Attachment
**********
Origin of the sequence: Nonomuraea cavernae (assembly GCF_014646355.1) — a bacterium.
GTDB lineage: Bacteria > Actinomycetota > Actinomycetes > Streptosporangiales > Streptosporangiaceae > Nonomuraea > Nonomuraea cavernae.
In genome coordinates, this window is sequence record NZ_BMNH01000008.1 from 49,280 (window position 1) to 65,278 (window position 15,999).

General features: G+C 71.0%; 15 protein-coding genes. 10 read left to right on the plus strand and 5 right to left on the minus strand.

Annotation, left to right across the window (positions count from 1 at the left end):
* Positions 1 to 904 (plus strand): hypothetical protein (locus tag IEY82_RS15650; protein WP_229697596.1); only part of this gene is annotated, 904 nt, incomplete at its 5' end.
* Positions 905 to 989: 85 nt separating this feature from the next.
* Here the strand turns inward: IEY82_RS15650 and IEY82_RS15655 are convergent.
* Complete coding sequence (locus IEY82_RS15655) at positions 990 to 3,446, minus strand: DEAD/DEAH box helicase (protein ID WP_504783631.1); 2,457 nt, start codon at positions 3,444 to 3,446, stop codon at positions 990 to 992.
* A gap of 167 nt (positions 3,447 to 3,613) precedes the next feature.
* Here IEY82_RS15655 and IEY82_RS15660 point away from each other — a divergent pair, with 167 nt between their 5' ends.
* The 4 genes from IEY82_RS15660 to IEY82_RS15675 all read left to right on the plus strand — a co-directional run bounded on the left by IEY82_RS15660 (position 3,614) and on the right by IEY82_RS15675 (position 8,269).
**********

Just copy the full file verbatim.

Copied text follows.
Origin of the sequence: Nonomuraea cavernae (assembly GCF_014646355.1) — a bacterium.
GTDB lineage: Bacteria > Actinomycetota > Actinomycetes > Streptosporangiales > Streptosporangiaceae > Nonomuraea > Nonomuraea cavernae.
In genome coordinates, this window is sequence record NZ_BMNH01000008.1 from 49,280 (window position 1) to 65,278 (window position 15,999).

General features: G+C 71.0%; 15 protein-coding genes. 10 read left to right on the plus strand and 5 right to left on the minus strand.

Annotation, left to right across the window (positions count from 1 at the left end):
* Positions 1 to 904 (plus strand): hypothetical protein (locus tag IEY82_RS15650; protein WP_229697596.1); only part of this gene is annotated, 904 nt, incomplete at its 5' end.
* Positions 905 to 989: 85 nt separating this feature from the next.
* Here the strand turns inward: IEY82_RS15650 and IEY82_RS15655 are convergent.
* Complete coding sequence (locus IEY82_RS15655) at positions 990 to 3,446, minus strand: DEAD/DEAH box helicase (protein ID WP_504783631.1); 2,457 nt, start codon at positions 3,444 to 3,446, stop codon at positions 990 to 992.
* A gap of 167 nt (positions 3,447 to 3,613) precedes the next feature.
* Here IEY82_RS15655 and IEY82_RS15660 point away from each other — a divergent pair, with 167 nt between their 5' ends.
* The 4 genes from IEY82_RS15660 to IEY82_RS15675 all read left to right on the plus strand — a co-directional run bounded on the left by IEY82_RS15660 (position 3,614) and on the right by IEY82_RS15675 (position 8,269).